The problem is whether or not publication and display are allowed without consent. In Québec, the question was settled by the Supreme Court of Canada in Aubrey v. Vice-Versa. Unless a person is a principal in a newsworthy event or incidental to such an event, a picture of a person taken in a public place cannot be published or publically displayed without the person's consent.

Anonymous said...

what about filming the police while on duty in public in Alberta

Sandy Weatherall said...

Noticing the dates on this blog, I a curious what the current laws are. I have done some fine art street photography - mostly of dogs - but a few have faces of people. Can I post these on my website without a model release?

Derek Madge said...

I have been frustrated by the lack of clear law in Canada on the subject of what can be photographed and particularly what can be published. I have found this link (see below) to be helpful though and it has been referred to by other photographer related websites. Note that the author is not a lawyer and given the ambiguous nature of Canadian law on this topic, I'm not surprised there are not many lawyers sticking their necks out on this! Here is the link http://ambientlight.ca/laws/overview/what-can-i-publish/

There are similar links on that site dealing with similar topics.

Derek Madge, Waterloo, Ontario

Derek Madge said...

I have been frustrated by the lack of clear law in Canada on the subject of what can be photographed and particularly what can be published. I have found this link (see below) to be helpful though and it has been referred to by other photographer related websites. Note that the author is not a lawyer and given the ambiguous nature of Canadian law on this topic, I'm not surprised there are not many lawyers sticking their necks out on this! Here is the link http://ambientlight.ca/laws/overview/what-can-i-publish/

There are similar links on that site dealing with similar topics.

Derek Madge said...

Anonymous asked about photographing Police in (Canada) Alberta. From what I've read you can film police doing thier job in public. As you should be able. You could not photograph in private businesses or homes without the owner's permission- technically you could still do that until you were asked to leave at which point you'd be contravening trespass law. You'd also be unable to photograph, say , undercover officers which could potentially endanger them if published. (Or perhaps otehr circumstances I can't imagine at the moment where the security of a person(s) or building could be jeopardized. (You could be a tourist taking a picture of the CN tower or- you might be someone plotting somethign and taking pictures of entrances and accessways... soem interpretation and common sense comes into play.) Even showing non-uniformed officers getting into unmarked cars could get dicey. Note that they do not have the right to sieze your camera or your film or memory card without a warrant. It is your property.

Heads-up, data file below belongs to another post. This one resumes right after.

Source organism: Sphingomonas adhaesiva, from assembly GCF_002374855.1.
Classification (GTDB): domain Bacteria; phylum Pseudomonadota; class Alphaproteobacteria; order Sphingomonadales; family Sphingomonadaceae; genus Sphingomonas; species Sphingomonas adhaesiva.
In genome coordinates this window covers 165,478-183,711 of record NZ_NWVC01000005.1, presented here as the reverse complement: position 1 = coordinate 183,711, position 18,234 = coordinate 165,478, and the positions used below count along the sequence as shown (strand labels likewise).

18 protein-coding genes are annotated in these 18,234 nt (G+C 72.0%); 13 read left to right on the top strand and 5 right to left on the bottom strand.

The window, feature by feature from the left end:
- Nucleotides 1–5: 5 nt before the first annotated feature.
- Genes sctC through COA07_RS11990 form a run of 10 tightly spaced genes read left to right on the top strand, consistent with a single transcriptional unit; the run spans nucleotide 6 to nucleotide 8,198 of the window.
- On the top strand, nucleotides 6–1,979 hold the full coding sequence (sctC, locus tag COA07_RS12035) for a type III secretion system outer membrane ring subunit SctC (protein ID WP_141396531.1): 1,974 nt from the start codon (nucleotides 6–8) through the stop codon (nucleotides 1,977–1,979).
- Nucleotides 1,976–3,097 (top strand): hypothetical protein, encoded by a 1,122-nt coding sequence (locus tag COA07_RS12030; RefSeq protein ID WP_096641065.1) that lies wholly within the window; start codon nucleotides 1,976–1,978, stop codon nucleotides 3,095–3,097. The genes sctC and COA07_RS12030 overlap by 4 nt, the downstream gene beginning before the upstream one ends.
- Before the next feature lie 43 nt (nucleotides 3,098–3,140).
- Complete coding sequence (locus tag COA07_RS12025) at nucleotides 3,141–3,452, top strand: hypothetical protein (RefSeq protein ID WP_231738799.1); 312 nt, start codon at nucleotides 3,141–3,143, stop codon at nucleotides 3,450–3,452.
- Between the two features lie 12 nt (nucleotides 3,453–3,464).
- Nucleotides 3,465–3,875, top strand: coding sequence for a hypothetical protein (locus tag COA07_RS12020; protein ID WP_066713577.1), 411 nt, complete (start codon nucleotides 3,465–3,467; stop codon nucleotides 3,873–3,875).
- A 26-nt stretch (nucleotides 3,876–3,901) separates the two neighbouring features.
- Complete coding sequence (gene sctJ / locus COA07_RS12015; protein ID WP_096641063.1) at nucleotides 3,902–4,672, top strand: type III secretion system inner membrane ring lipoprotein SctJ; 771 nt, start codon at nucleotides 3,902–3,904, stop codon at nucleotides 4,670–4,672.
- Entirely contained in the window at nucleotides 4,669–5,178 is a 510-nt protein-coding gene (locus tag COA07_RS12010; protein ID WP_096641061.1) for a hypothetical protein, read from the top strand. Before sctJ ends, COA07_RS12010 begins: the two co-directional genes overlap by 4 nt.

Unknown said...

Has there been any update on this question(Jan 27 2015) ?
I live near Toronto and have done a version of 'street photography' http://frankgross.com/portfolio/portfolios/untold-stories/
and the people in the images are for the most part recognisable.
I do not approach them for model releases for a variety of reasons.
The images are never sold as stock photography or for other 'commercial' purposes where the image is used for commercial gain.
I have always taken the approach that if someone saw it online and objected, I'd remove it as the ethical thing to do.

However I was asked to show the images at a city wide 'art festival' in Montreal where they'd be printed large and displayed publicly.
The curator is concerned about being sued if someone recognises themselves.
The same question would apply if I exhibited the images in a commercial photography gallery there or here in TO, or even a 'coffee shop', or sold prints from my website. Or if I wanted to publish a book.
My thinking has been that millions of images are taken in this way (a myriad of other photographers), and the images are often sold in galleries, published in books, used for editorial, without releases from the subjects.

I came across the referred to ambient light pdf which pertains to Ontario but I'm not convinced it's legally watertight, or even who the author is
Does anyone have experience &/or knowledge to share. Or a link ?

Thanks,
Frank (please email me - link on above website link)